The Care Quality Commission will adapt its approach to regulation to reflect the new provider landscape outlined in the NHS Five Year Forward View, the watchdog’s chief executive has said.
Speaking exclusively to HSJ, David Behan said the CQC would update its oversight in line with the growth of new provider models and would begin looking at care quality along pathways to a greater degree and, for the first time, across localities.
“Clearly if we’re going to have a radical redesign of services we need to think about what that means for the work which we undertake,” Mr Behan said.
He said the CQC would work with the vanguard sites announced today to “understand how we can assure the quality and safety of the care they provide” while not “getting in the way of innovation”.
New providers registering with the CQC will be urged to work closely with other organisations to deliver joined up care and will have to supply evidence at the point of registration about how they will do this.
Mr Behan said future CQC inspections of integrated care models will include “mixed teams” from the regulator’s hospitals, primary medical services and adult social care directorates as necessary.
More on the new care model ‘vanguards’
While the CQC would “flex” its inspection model to “accommodate” the evolution of new provider models, this would not entail the acceptance of a drop in quality standards or an “inspection holiday”.
“I don’t think we can get into a position over these next couple of years… where standards of quality and safety can drop because the system’s changing,” he said.
To reflect the increasing integration between different services, Mr Behan said the CQC would expand its focus beyond individual “institutions and organisations” to “systems”.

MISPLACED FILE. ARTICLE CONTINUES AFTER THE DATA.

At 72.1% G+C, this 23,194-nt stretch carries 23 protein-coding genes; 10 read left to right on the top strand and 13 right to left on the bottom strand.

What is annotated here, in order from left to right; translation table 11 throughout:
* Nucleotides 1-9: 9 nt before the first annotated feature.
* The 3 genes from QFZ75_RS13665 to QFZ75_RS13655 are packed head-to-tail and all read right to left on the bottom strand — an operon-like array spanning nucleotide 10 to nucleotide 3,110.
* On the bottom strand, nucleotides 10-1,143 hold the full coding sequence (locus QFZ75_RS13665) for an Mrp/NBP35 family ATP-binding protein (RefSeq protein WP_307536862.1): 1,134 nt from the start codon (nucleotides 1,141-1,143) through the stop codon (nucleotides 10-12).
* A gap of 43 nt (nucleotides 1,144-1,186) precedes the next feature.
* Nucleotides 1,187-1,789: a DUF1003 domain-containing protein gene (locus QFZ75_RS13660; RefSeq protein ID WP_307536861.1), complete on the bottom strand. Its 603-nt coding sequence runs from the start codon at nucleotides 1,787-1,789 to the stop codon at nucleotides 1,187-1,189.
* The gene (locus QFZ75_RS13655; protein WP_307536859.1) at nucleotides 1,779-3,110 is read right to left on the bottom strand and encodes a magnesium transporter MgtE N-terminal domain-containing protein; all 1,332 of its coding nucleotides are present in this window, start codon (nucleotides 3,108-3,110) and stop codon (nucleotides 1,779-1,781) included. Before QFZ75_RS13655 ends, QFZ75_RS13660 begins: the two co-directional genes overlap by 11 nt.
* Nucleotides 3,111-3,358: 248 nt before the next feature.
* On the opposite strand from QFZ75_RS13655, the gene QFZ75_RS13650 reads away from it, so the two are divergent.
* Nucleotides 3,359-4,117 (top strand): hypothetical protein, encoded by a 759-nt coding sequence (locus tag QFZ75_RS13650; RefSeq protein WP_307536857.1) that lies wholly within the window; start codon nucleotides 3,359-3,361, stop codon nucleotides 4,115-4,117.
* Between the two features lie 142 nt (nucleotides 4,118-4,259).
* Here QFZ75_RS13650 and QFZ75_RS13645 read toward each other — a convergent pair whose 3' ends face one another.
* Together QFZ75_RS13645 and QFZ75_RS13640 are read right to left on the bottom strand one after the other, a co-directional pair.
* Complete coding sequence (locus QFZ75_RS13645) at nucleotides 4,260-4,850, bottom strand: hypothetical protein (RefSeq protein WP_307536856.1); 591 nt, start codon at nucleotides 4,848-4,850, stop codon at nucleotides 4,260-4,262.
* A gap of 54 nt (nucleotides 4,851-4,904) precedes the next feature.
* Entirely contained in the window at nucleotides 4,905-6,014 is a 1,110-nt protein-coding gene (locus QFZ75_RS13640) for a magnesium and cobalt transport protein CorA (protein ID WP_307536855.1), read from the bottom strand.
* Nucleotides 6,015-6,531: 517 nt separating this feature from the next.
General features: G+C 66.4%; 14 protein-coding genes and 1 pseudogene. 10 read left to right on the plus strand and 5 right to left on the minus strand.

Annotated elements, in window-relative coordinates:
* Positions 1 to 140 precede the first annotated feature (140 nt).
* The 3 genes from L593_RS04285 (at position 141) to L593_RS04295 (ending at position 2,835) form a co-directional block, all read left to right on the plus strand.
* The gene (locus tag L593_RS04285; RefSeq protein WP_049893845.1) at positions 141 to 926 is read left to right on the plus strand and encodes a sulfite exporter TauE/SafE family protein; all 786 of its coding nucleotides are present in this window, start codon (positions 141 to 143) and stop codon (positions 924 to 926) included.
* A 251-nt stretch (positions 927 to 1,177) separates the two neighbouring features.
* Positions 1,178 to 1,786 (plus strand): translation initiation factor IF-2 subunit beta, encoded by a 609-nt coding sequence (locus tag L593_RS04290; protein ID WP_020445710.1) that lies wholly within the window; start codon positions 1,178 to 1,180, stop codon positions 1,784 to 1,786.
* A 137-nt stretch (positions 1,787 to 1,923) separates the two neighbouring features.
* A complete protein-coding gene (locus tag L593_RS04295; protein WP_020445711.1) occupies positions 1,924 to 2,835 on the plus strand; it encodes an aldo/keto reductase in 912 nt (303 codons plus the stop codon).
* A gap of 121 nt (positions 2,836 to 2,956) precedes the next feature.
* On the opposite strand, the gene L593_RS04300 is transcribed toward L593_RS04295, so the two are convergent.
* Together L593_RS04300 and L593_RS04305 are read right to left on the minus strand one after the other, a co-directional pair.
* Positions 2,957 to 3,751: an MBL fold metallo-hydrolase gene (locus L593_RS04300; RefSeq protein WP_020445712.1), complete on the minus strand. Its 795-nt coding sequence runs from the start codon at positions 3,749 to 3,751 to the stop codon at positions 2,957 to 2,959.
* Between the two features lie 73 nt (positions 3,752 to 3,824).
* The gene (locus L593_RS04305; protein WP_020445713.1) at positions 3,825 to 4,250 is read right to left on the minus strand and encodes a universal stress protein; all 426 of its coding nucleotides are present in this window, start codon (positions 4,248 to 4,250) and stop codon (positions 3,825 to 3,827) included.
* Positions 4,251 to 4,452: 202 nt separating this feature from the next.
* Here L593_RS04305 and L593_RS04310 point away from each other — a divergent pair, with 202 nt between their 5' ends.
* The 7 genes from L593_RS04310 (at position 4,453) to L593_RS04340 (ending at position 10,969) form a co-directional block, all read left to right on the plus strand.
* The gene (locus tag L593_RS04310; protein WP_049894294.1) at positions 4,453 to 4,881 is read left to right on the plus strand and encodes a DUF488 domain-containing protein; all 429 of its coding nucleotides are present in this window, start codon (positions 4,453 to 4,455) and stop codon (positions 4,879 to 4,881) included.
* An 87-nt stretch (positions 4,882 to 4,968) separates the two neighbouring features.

The CQC will ramp up its work looking at care quality along pathways by launching a number of “thematic reviews” in 2015-16, including of urgent care pathways, mental health crisis care, end of life care, care for older people and diabetes in the community.
For the first time it will also look at “care in a locality”, Mr Behan added.
He said: “By the end of 2015 we’ll have inspected the majority of all health and adult social care services in some communities across England.
“I think we’ll be able to bring together our inspection findings across those sectors to describe how well people in those communities are being covered.”
The CQC will report on two areas in 2015-16, commenting on the impact of health economy-wide issues on quality, including leadership, funding and commissioning.
However, Mr Behan was careful to state that this enlarged focus would not stop the CQC from regulating and taking action against individual organisations.
“A number of issues we’ve flagged in our reports on the NHS to date around safety for instance are in our view not necessarily systemic issues,” he said.
“These are issues about how individual organisations operate and how the leadership of those organisations take responsibility for ensuring the services are safe and effective.”
Commenting on Greater Manchester’s ambition to play a “leadership role” in the oversight of its providers as part of the region’s devolution deal, Mr Behan said he saw this as “an opportunity not as a threat to regulation”.
He said the CQC would work with the conurbation as it took forward its ideas, but added the CQC was a “national regulator” and that he did not envisage it delegating any formal regulatory responsibilities to the region “at the present time”.
Behan: CQC making progress on recruitment
David Behan hailed the progress the Care Quality Commission has made on the recruitment of inspectors.
In December the watchdog said it needed to address a long running workforce shortage by recruiting 600 inspectors in two tranches of 300 by April, and a further 300 between April and December 2015.
Mr Behan told HSJ the CQC had recruited 256 inspectors to date and would be “there or thereabouts” on its target by the end of April.
He said progress had been made after the CQC brought its recruitment function back in house, and that he was “cautiously optimistic” about the situation.
Mr Behan said that the CQC was “working hard” to hit its target of inspecting all acute trusts by December, but that it was “very, very challenging” and so he “not quite sure” whether it would be achieved.
“To be honest, if we did it for January or February… actually it would not be the end of the world,” he said.
“What is more important is that we get the right people in to do the job and what we deliver is high quality inspection that people, members of the public and professionals, the people we inspect, can have confidence in.”
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